The European Central Bank moves to center stage this week, after hinting that it will top up its pandemic emergency purchase program from the current €1.35 trillion. The resurgence of COVID-19 in Europe and the dip into negative inflation rates in the eurozone will keep ECB policymakers from being stingy in the amount they add.
Estimates of the increase are about €500 billion and anything less than that might disappoint investors. The PEPP started with €750 billion in March and a further €600 billion was added in June. Some analysts are forecasting a total expansion of another €1 trillion, though probably not all at once. At this week’s meeting, the expectation is that the program will be extended through next year and perhaps into 2022 from its current expiration in mid-2021.
ECB buying has pushed Italian bond yields to record lows. The benchmark 10-year bond settled at about 0.57% Monday.
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Because Italy’s bonds still have positive yield and the ECB is supporting prices, the spread to Germany’s bonds has narrowed and analysts forecast it to narrow further.
German bonds are yielding well into negative territory. Perceived as the standard for Europe, they move more often in tandem with US Treasuries. The 10-year Treasury note yield is trending upward as Congress gets closer to agreement on a new stimulus package approaching $1 trillion, creating more debt and requiring more bond issuance, which depresses prices. Bond yields move inversely to prices.
As German bond yields rise in sympathy with Treasury yields and ECB buying and investor demand puts downward pressure on Italian bond yields, the spread between the two eurozone bonds will narrow. Some analysts see it falling from its current 115 basis points below 100 bps, perhaps reaching as low as 90 bps. The more the ECB adds to its PEPP envelope later this week, the likelier that scenario becomes.
Meanwhile, the UK and EU are outdoing each other in Brexit brinksmanship, setting deadlines and pushing them back as negotiators blow hot and cold on reaching a deal for trade when the Brexit transition period expires at the end of this month.
The British government is proceeding full speed with bond issuance to cover the burgeoning pandemic-fueled deficit and is on course to raise more than half a trillion pounds this year. The UK is offering nearly £8 billion in gilts this week as it continues borrowing at a record pace and the Bank of England hoovers up the bonds, supporting prices and keeping yields low.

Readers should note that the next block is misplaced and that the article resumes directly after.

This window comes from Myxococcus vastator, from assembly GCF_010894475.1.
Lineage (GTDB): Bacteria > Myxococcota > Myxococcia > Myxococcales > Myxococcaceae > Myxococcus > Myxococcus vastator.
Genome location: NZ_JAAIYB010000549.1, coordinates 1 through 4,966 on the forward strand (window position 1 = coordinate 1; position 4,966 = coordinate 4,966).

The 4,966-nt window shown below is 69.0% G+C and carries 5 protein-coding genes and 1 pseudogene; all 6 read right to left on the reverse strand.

The stuttering Brexit talks themselves are pushing up bond prices, as the 10-year gilt yield fell more than 5 bps on Monday to 0.295%.
Investors seem to be shrugging off a query to the UK Debt Management Office from Mel Stride, the chairman of the powerful Treasury Select Committee in Parliament, asking whether selling a portion of the gilts via a bank syndicate instead of at auction results in the best price. The DMO revived the syndicate sales in 2009 for large tranches of bond issuance after the financial crisis.
In a letter to DMO head Robert Stheeman, Stride asked whether the indicative prices quoted by the bank syndicate truly represented the best deal for taxpayers. A 40-year gilt sold by a syndicate in September was massively oversubscribed with £49.6 billion in offers for £6.5 billion of bonds and Stride wants to know if DMO is really getting the best price in the face of such demand.
All told, the UK has issued more than £300 billion in gilts via syndication over the past decade. Stride found it peculiar that 58 issues in a row were priced at the tight end of the indicated range, a remarkable performance that made him question whether the indicative price was set too low or whether the banks were manipulating the price of the reference gilt to make it cheaper ahead of pricing.
Whatever the response to Stride’s query, the demand is clearly there as risk-averse investors play it safe. Whether the UK exits the EU with a trade deal or not, the economy is in for a rough ride that will keep investors looking to minimize risk.